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Progress Report on APNIC Trial of Certification of IP Addresses and ASes APNIC 22 September 2006 Geoff Huston Motivation: Address and Routing Security What we have today is a relatively insecure system that is highly vulnerable to various forms of deliberate disruption and subversion

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Progress Report on APNIC Trial of Certification of IP Addresses and ASes


September 2006

Geoff Huston

Motivation address and routing security l.jpg
Motivation: Address and Routing Security

What we have today is a relatively insecure system that is highly vulnerable to various forms of deliberate disruption and subversion

And it appears that bogon filters and routing policy databases are not, in and of themselves, entirely robust forms of defence against these vulnerabilities

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Motivation: Address and Routing Security

The (very) basic routing security questions that need to be answered are:

  • Is this a valid address prefix?

  • Who injected this address prefix into the network?

  • Did they have the necessary credentials to inject this address prefix?

    Can these questions be answered reliably, quickly and cheaply?

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What would be good …

To be able to use a public key infrastructure to validate assertions about addresses and their use:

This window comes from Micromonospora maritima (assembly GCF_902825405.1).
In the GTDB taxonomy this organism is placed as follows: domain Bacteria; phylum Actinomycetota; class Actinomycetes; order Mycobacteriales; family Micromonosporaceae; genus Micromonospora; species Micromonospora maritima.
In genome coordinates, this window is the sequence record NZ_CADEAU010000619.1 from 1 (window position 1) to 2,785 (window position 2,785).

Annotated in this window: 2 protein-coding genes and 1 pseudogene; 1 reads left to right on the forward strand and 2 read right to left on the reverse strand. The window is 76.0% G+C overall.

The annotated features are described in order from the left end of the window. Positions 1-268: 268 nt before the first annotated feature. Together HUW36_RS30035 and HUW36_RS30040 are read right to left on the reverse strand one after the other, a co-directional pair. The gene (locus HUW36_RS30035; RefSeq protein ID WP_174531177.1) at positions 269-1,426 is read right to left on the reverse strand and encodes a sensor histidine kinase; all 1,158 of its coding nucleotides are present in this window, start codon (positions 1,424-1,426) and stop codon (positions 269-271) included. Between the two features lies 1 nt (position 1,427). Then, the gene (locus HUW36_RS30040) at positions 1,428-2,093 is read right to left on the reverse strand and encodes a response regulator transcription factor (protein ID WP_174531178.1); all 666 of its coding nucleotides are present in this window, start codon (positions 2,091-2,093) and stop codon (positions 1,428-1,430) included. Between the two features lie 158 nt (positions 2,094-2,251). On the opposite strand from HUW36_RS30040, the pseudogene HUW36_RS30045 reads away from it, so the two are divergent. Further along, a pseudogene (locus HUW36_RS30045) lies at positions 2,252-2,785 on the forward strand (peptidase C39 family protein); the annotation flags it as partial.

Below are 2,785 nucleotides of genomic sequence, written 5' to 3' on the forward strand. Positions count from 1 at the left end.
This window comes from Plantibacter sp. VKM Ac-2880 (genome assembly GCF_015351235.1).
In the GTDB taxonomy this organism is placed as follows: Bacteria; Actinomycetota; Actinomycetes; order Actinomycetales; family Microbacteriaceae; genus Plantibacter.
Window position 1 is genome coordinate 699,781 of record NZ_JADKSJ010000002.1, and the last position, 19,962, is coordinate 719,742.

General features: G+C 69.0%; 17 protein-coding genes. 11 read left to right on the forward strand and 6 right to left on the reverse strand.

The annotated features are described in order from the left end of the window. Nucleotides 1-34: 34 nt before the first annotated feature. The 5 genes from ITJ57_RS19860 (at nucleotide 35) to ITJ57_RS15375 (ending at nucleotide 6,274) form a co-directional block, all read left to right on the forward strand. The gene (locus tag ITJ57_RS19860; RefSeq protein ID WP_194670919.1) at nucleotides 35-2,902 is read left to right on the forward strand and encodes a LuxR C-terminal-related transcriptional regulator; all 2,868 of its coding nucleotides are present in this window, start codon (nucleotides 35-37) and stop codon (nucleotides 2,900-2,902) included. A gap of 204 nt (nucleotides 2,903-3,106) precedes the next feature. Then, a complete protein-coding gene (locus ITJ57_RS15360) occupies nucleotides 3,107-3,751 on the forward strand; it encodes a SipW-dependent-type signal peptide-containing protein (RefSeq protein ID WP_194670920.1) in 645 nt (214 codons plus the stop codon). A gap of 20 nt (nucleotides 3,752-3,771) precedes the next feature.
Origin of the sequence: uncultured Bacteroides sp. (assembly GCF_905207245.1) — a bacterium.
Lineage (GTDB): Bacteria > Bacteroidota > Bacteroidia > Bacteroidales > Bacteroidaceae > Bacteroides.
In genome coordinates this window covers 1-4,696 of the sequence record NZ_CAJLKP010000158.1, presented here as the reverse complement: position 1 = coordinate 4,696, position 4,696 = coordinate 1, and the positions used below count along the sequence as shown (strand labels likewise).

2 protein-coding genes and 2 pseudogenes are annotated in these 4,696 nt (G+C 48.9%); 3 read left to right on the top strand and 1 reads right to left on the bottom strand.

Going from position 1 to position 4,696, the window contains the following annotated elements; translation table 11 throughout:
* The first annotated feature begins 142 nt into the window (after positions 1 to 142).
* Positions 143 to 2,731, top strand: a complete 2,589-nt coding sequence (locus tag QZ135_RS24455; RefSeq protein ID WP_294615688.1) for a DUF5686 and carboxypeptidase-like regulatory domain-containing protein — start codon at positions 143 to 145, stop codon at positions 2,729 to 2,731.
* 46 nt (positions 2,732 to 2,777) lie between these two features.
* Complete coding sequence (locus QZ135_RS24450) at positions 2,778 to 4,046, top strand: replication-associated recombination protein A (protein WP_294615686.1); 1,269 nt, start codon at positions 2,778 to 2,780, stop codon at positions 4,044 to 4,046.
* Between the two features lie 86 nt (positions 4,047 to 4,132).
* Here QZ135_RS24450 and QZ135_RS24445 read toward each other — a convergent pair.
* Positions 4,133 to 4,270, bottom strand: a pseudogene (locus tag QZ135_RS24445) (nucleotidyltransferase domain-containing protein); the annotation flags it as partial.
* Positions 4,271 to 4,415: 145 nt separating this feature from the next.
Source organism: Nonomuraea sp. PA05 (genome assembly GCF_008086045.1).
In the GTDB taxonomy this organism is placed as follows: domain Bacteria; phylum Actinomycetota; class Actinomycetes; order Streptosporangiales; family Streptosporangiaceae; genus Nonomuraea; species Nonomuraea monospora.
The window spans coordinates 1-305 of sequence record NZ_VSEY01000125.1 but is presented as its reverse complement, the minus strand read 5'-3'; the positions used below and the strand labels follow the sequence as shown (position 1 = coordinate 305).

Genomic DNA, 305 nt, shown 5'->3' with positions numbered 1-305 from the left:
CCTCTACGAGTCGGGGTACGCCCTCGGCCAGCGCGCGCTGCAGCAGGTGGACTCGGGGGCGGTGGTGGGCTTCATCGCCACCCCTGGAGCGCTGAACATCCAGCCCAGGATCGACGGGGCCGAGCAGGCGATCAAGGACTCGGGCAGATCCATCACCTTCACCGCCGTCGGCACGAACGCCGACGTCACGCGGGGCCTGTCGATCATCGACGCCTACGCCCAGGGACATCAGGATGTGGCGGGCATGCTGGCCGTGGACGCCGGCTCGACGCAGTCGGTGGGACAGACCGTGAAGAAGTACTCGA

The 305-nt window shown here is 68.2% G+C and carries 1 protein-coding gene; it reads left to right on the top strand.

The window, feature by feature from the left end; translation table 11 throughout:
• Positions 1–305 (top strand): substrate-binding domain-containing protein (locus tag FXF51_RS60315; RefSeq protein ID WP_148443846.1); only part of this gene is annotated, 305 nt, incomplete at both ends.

• Allow third parties to authenticate that an address or routing assertion was made by the holder of the address resource

  • Confirm that the asserted information is complete and unaltered from the original

  • Convey routing authorities from the resource holder to a nominated party that cannot be altered or forged

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General Approach of the Trial

  • Use existing technologies as much as possible

  • Leverage on existing open source software tools and deployed systems

  • Develop open source solutions

  • Contribute to open standards

  • Use X.509 Public Key Certificates with IP address extensions, with OpenSSL as the tool foundation

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Resource Public Key Certificates

The certificate’s Issuer certifies that:

the certificate’s Subject

whose public key is contained in the certificate

is the current controller of a collection of IP address and AS resources

that are listed in the certificate’s resource extension

  • The certificate issuer is NOT certifying here the identity of the subject, nor their good (or evil) intentions!

  • This is a simple mechanism of using certificates as a means of validation of a “right-of-use” of a resource collection

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What could you do with Resource Certificates?

  • Sign routing authorities, routing requests, or WHOIS objects or IR objects with your private key

    • The recipient (relying party) can authenticate the signed object, and then validate this signature against the matching certificate’s public key, and can validate the certificate in the context of the Resource PKI

  • Issue signed subordinate resource certificates for any sub-allocations of resources, such as may be seen in a LIR context

  • Validate signed objects